It seems like everywhere you look lately, especially television, there is someone or an organization providing information about the COVID-19 pandemic, whether that be advice on how to avoid contracting it or the latest on the number of people who have it and are currently in quarantine.
Social media sites are really no different. If you scroll even briefly through Facebook, it appears more posts than not are about the pandemic.
During a sit down with Brad Brake, administrator of Harrison County Home & Public Health (HCH&PH); Madelyn Brunow, public health nurse for HCH&PH; and Larry Oliver, director of the county Emergency Management and 911, this past week, the trio said while there are not a lot of cases in Harrison County at the moment, people need to remain cautious as they go about their day-to-day lives.
Brunow said getting some fresh air is fine, but practice caution at all times. Follow the guidelines as much as possible when it comes to not gathering in groups for everyone's safety.
For example, families can play out in the yard with the kids or even the kids riding their bikes up and down the sidewalk is probably alright, said Brunow.
But a bunch of kids sitting around together on a couch inside, because it is a confined space, playing video games should be avoided for the time being.
Social distancing has been a key word a lot of people and organizations have used over the past week. It is something the three would recommend people practice as much as possible.
The most vulnerable to COVID-19, are very young children and the elderly.
And though many kids might not be directly affected, Brake says, they could still be a carrier of the COVID-19 virus.
He wants to make sure parents understand that and are relaying this information onto their children.
“We need to make it clear to them (the kids), that this is a county and community issue that we all have a role in,” said Brake.
Preparation in other areas is important, too, like making sure you have enough of your prescriptions, especially if you have a pre-existing condition, said Brunow.
And stay away from people who are ill or think they may be ill. This is just good practice.
These are things people should be doing anyway, Brunow commented about these precautions.
If you feel like you may have contracted the virus, take the first step, call to your primary health care provider.
Brunow says, from there, they can tell you how to proceed, whether it be just staying home and monitoring your symptoms or if needed, heading to the clinic to be seen by your doctor.
But heading to the nearest doctor’s office is not always necessary.
“Not everyone who is ill needs to go to the hospital,” said Brunow.
She also said that not everyone who is ill will need to be tested for COVID-19.
Again, talking to your provider is a good first step if you are not feeling well.
If you do have it, of course, quarantining yourself is a good idea. And Brunow suggests that the person’s other family members quarantine themselves, too. This way, you protect yourself and others as well.
As for what will happen next? We honestly don’t know, said Brake, Brunow and Oliver.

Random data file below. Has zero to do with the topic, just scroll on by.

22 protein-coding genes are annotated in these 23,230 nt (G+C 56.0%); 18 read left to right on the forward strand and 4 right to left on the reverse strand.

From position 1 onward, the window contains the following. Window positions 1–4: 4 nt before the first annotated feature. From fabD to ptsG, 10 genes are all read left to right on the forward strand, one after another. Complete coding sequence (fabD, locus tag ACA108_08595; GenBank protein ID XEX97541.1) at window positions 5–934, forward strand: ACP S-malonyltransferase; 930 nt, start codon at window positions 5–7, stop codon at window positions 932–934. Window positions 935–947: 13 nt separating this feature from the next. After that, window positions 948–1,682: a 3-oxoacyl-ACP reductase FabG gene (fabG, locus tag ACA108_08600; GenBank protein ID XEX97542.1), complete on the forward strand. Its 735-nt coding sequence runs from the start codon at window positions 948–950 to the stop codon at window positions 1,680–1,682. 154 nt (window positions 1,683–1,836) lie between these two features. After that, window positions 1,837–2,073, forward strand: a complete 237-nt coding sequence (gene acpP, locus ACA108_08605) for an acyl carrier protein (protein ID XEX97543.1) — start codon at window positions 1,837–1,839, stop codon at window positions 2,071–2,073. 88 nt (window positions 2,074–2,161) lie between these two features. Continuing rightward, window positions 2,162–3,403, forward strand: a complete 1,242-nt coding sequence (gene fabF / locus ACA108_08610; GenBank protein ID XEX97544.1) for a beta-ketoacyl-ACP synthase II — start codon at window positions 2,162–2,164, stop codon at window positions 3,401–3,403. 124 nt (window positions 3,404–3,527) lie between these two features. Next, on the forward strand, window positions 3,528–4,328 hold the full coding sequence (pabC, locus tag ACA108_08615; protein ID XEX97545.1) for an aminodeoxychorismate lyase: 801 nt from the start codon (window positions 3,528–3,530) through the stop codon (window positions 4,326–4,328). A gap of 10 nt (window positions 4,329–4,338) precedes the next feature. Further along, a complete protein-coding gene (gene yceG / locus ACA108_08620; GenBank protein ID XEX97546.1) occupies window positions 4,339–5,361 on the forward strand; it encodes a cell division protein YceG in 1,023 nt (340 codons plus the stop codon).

That is what is commonly said because no one really knows for sure.
According to an article on the Centers for Disease Control and Prevention (CDC) website, the United States nationally is currently in the initiation phases, but states where community spread is occurring are in the acceleration phase.
Additionally, the duration and severity of each phase can vary depending on the characteristics of the virus and the public health response.
Under a headline “What May Happen” in the same article, it says that more cases of COVID-19 are likely to be identified in the United States in the coming days, including more instances of community spread.
And the CDC expects that widespread transmission of COVID-19 in the United States will occur. In the coming months, most of the U.S. population will be exposed to this virus.
We really don’t know the full extent of how far this has spread because we only have the number of positive tests there are out there to go off of, said Brunow, particularly referring to this area and county.
We do have to expect that it will spread, Brunow continued.
“Our point in doing these measures (like washing your hands and staying home if you feel ill) is to slow that spread,” she added.
With everything going on, the talk and discussions surrounding this pandemic can cause anxiety, panic and people to worry constantly about what really is going to happen next.
Brunow and Brake say there are sources available to help you understand and deal with these feelings.
One of them is the Hope4Iowa crisis help call line at 1-844-673-4469.
The HOPE 4 IOWA Crisis Call Line connects individuals in crisis to a helping hand and the resources to address and improve mental wellness. Help is available 24/7, according to their website.
Another good way to combat anxiety is to have someone to talk to about your worries and concerns, whether that is a parent, significant other or good friend. Just talking it out sometimes helps a great deal, says several experts.
There is a lot we don’t know, said Brake. As people know with a pandemic there is a start, a peak and a fall, Brunow added.
We don’t know yet where that peak will be for the county, state or country. But what we can do is focus on what we do know and in general, just take care of yourself, said Brake.
“Take care of yourself and go through healthy habits,” he said, adding those are things like exercising regularly and washing your hands.
If you have further questions, don’t hesitate to call the HCH&PH office, located in Logan, at 712-644-2220.
The Twiner-Herald will do their best to continue keeping people updated on the pandemic as we learn more.